News | Room to Roam: Open space and mining clash on the Oquirrh Mountain foothills. 

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A fight is brewing at the edge of the Oquirrh Mountains, pitting open space against mining.

Salt Lake County made its largest open-space purchase ever in November 2009 ,acquiring a 1,700-acre ranch near Herriman. Combined with neighboring public lands, the purchase was to create an open-space parcel of more than 6 square miles. The idea was to replicate for the burgeoning population of western Salt Lake Valley the recreational experience that eastern valley residents enjoy with Mill Creek Canyon. Salt Lake County spent more than one-third of all money it received from a 2006 open-space bond on the purchase only to find it could become a mining pit instead.

Kennecott wants to explore beneath the property for minerals. And if the company finds anything, the law typically gives mining claims precedence over the rights of surface landowners. So, rather than wait to find out if its new western playground will become a mine, the county is moving to protect its investment. Under a 1972 law, the county has petitioned the federal Bureau of Land Management to withdraw lands beneath Rose Canyon Ranch from a mining program and sell the county the mineral rights. Kennecott spokesman Kyle Bennett says the company has not opposed the county’s action.

County leaders say the former Rose Canyon Ranch property is central to a plan for preserving open space in the rapidly developing county. Voters funded the effort two years ago by approving a $24 million bond to purchase open space. Lorna Vogt, program manager for the county’s open-space trust fund, says that as western Salt Lake County foothills are developed, the Rose Canyon Ranch property could end up being the only access point to recreational opportunities of the Oquirrh Mountains for county residents. The BLM has consolidated public lands on the west side of the mountains, in Tooele County, but land on the east side of the Oquirrhs is largely private.

“I love this land,” says Vogt of Rose Canyon, describing canyon bottoms filled with elk, turkey and deer and 7,000-foot elevations offering views of Utah Lake, Mount Timpanogos and all Salt Lake County. The county has agreed to jointly manage the Rose Canyon Ranch property with neighboring BLM land and a county park to form 4,000 acres of continuous public property.

Vogt says the county purchased the land knowing Kennecott was interested in exploring for underground minerals. Kennecott filed paperwork with the BLM weeks before the county purchase. Salt Lake County’s $8.7 million bought the surface land, but most of the underground mineral rights weren’t for sale. Throughout the West, the federal government reserves for itself mineral rights with the specific intention of keeping lands open to mineral exploration. Any company can explore for mineral deposits on such land. That is what Kennecott has asked to do and what the county appears to want to stop in its tracks.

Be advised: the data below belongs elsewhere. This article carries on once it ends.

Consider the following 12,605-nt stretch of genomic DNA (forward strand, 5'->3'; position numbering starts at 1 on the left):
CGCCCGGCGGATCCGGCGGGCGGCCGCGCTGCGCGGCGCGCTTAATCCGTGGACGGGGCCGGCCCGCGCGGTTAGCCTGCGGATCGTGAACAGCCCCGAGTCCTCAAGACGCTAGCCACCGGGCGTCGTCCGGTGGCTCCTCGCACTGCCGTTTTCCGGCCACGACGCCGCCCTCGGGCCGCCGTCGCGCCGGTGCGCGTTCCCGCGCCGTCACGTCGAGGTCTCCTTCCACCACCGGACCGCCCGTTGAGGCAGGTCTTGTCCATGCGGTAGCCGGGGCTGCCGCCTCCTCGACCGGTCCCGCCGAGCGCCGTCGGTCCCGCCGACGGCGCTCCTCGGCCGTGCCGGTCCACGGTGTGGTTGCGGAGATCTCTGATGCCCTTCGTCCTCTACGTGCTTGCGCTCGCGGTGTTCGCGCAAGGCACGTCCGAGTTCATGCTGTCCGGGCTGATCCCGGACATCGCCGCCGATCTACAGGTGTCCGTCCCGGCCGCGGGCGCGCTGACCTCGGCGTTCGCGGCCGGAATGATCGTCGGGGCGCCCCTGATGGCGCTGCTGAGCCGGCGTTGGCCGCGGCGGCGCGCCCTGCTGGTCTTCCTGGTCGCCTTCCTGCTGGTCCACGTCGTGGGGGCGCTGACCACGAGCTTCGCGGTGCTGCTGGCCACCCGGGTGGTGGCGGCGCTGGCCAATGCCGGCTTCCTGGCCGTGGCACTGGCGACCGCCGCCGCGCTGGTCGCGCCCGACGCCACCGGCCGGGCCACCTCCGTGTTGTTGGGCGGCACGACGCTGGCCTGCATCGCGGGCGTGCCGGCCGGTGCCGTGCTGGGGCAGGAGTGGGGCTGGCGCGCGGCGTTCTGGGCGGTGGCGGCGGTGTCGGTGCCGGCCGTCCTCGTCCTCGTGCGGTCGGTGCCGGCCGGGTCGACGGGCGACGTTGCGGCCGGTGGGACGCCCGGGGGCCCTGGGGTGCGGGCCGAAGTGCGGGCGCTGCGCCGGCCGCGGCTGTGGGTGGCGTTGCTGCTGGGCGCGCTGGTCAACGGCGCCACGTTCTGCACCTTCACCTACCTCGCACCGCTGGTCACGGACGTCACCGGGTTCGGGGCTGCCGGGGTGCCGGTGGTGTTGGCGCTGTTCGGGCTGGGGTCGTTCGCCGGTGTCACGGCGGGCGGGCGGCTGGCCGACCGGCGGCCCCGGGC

Keeping the Rose Canyon Ranch property open to the pubic is a big deal to county leaders because of development proposals for the westernmost portions of the Salt Lake Valley. Earlier this year, Kennecott postponed plans to blanket its land with new subdivisions as prices of gold, copper and other minerals shot through the roof. But development is certain to occur.

So far, the county’s Open Space Trust Fund has spent just more than half of the $24 million available from the 2006 bond on five land purchases. The $8.7 million Rose Canyon Ranch purchase is by far the largest, both in acres and cost. It was widely hailed by conservation groups.

“It just had everything we were looking for,” says Vogt. “I don’t think we’ll get anything that large or significant again, certainly nothing that is going to be that accessible and that ideally suited for recreation in that part of the county.”

Ultimately, whether Rose Canyon is used for mining or open space will be a judgment call. The BLM must determine the best use of the land, weighing the value of open space against the potential value of below-ground minerals.

While that issue is being decided, the law also places the BLM as mediator in the competing desires of the county and Kennecott for the property.

The federal law under which Kennecott has applied to explore the mining potential of Rose Canyon Ranch allows for “casual use.” For Kennecott, that means removing some brush and stringing special wires on the ground that can map the underground using electrical signals. The mining company had started the process when the county objected to Kennecott crossing county land to access the disputed property. The BLM is now reviewing a plan from Kennecott for additional exploration.

Kennecott spokesman Bennett says the company was not aware of Salt Lake County’s negotiations to buy the ranch until after it applied to explore for minerals. The mining claims were part of routine surveys of the Oquirrhs that Kennecott has pursued for several years.

Bennett says it is unlikely Kennecott will find anything to mine below the county’s land. And, regardless of whether Kennecott is in the business of building houses or mining, the company shares with Salt Lake County the goal of preserving land for public use, he says. “We want to pursue our business but think open space in the area is valuable.”

Vogt, the county’s open-space coordinator, says Salt Lake County will follow federal regulations that balance the interests of the county and Kennecott but adds, “We have made significant public investment in open space and, within the laws, we will protect it.”

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